JUST IN: Republicans Score Massive Election Integrity Victory In Georgia

Weeks after a Republican election official in Georgia raised questions about the outcome of the 2024 elections, it appears the state will be implementing reforms to ensure that the questionable results aren’t repeated in the future.

The Georgia Election Board on Thursday agreed to a series of measures intended to provide oversight in Fulton County, home to notorious anti-Trump prosecutor Fani Willis and the site of so many votes in 2024 that they outnumbered actual residents, according to one official with the county’s election board.

The Georgia Recorder reported that the board agreed in a 2-1 vote to provide an election overseer this year who will independently monitor Fulton County’s election procedures. The change comes four years after county officials double-scanned 3,075  ballots during a statewide recount, according to the Western Journal. Another complaint stated that 17,000 ballots went missing. However, investigators within the office of Republican Secretary of State Brad Raffensperger concluded the errors would not have changed the outcome of the election where President Joe Biden defeated former President Donald Trump by a margin of 11,779 votes.

In Fulton County, President Biden carried 73% of the initial vote, or 243,000 votes. During a recount initiated by the Trump campaign, Biden lost 932 votes. The following month, Fulton officials acknowledged they had failed to properly back up data to servers during the recount. An official later testified that the errors likely resulted from a mishandling of ballot batches and that changes had been implemented to separate ballots once they are scanned.

Mark Wingate, a Republican on the Fulton County Elections Board, testified earlier this year that his research found that the county has collected more votes than it had voters. “The things that led me to initially have concern about everything was… I started looking at our voter rolls, and I did some fairly simplistic research on the population of Fulton County,” Wingate said during a remote meeting for an unrelated hearing. “What I found out and started pressing with the Election Department [was]… we had more voters on the active voter rolls than we did of the population of the entirety of Fulton County.”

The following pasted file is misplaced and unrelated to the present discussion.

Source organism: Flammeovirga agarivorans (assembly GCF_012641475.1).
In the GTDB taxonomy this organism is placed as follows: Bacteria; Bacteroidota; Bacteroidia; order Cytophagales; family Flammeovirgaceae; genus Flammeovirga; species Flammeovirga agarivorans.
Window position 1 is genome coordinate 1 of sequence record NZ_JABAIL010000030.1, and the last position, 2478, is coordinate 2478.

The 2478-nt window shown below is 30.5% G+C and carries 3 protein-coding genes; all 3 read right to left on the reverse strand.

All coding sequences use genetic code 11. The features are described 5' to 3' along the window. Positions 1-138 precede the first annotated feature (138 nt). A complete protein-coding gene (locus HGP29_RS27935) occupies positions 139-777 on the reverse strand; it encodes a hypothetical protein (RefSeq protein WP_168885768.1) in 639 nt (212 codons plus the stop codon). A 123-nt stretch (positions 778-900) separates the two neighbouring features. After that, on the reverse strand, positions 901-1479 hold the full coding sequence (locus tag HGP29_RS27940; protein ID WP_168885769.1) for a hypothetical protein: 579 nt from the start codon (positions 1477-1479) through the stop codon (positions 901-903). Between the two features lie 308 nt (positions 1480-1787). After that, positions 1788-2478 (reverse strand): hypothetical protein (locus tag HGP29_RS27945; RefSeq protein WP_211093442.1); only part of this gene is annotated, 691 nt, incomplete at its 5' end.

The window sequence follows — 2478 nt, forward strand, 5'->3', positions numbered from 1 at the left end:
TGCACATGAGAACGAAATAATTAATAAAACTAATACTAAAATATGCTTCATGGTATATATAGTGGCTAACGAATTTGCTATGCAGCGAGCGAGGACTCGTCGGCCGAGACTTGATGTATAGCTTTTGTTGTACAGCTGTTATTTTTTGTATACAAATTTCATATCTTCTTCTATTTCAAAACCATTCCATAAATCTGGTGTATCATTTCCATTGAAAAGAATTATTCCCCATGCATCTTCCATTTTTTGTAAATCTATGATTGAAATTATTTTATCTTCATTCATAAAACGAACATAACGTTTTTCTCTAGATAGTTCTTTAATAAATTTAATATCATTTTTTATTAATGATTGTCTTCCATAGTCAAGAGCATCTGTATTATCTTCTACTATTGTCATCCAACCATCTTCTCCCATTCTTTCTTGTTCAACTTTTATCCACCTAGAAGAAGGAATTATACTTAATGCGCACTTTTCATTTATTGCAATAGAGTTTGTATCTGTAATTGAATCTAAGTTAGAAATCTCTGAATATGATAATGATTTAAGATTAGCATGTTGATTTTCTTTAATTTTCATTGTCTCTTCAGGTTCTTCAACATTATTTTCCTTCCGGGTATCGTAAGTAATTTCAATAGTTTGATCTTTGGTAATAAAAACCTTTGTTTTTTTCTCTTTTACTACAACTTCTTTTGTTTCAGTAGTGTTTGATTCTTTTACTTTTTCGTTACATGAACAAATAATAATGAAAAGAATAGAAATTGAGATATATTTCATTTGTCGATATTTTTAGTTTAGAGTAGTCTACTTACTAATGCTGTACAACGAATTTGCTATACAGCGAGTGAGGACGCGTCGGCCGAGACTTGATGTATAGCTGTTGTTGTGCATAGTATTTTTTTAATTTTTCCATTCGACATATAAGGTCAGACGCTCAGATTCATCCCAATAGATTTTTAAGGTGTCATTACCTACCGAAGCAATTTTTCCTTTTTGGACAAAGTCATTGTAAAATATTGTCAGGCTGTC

“There was nothing done to answer my questions on that,” he added. “Somebody may have come in and voted that frankly, legally, should not be able to.”

Following the 2020 election, Wingate said he and other board members attempted to obtain chain of custody documents from the county’s election officials, which track where absentee ballots were transported and by whom they were handled. “None of that was delivered,” he said.

“How can I trust as a board member to certify this election when I cannot receive even a sampling, anything at all with regards to chain of custody documents?”

More than 30 drop boxes were placed throughout Fulton County, Wingate testified, allowing voters to submit their ballots during the pandemic without coming into contact with others at a polling location. When he and his colleagues asked to see surveillance tapes from cameras set up to monitor the drop boxes, “there was never an inch of footage that was ever delivered to the board,” Wingate said.